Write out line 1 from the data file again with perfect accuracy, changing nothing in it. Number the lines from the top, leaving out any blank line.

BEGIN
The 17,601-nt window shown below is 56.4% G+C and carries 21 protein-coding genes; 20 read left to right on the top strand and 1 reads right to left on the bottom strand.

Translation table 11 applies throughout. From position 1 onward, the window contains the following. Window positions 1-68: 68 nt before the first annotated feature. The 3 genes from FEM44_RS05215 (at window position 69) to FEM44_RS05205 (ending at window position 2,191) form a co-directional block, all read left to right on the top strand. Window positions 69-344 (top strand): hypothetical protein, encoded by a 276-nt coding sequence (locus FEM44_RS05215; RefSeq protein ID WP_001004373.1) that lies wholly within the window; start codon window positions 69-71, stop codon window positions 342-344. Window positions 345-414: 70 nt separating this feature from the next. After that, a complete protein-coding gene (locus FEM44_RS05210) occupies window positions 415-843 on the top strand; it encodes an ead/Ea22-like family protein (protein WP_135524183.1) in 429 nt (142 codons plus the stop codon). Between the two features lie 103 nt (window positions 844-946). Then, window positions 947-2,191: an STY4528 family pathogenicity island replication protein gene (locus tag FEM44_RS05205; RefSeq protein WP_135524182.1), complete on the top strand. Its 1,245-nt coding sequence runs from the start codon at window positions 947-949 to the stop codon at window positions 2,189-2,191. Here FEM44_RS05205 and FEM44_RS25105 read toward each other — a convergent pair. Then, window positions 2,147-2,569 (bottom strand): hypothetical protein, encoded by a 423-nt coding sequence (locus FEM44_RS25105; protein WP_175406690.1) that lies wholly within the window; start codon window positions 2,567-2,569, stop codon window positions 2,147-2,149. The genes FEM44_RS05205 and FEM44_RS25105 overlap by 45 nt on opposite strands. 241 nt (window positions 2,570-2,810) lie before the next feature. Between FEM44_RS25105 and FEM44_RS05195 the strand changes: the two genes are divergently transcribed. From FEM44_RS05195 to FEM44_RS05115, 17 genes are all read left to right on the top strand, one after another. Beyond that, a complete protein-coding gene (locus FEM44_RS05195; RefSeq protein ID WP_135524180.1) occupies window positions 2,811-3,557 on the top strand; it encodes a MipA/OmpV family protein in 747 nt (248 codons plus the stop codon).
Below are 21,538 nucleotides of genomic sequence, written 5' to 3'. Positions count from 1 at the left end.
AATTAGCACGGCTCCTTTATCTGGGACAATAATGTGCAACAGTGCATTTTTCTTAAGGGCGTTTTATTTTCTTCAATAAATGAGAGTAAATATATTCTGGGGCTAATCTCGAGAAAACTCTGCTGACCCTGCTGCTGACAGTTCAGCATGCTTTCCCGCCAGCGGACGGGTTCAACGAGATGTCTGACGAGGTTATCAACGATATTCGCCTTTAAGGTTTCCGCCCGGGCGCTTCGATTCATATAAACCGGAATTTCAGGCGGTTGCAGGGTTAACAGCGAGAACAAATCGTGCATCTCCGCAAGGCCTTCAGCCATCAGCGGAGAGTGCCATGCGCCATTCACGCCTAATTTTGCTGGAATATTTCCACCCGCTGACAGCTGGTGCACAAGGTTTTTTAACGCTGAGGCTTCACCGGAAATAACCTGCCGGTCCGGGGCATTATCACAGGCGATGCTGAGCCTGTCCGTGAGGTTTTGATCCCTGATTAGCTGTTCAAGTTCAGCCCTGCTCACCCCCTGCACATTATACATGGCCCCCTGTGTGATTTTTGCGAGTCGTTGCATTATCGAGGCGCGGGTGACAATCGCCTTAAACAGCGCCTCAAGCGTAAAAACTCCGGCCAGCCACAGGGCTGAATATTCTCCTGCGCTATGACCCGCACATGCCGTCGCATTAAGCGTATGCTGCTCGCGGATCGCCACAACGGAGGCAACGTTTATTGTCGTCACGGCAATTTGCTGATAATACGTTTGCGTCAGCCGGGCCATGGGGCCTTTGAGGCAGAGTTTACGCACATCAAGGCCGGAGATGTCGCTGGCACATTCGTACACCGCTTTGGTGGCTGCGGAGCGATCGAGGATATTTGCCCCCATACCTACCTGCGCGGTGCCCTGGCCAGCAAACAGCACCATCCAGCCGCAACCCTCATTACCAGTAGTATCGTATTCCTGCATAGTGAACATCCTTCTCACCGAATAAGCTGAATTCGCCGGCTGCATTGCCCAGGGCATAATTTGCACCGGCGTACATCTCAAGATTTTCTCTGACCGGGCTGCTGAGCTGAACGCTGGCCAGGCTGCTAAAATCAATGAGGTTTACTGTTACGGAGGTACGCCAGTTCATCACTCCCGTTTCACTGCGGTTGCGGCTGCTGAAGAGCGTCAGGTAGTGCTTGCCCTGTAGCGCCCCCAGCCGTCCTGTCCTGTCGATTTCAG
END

The 17,601-nt window shown below is 56.4% G+C and carries 21 protein-coding genes; 20 read left to right on the top strand and 1 reads right to left on the bottom strand.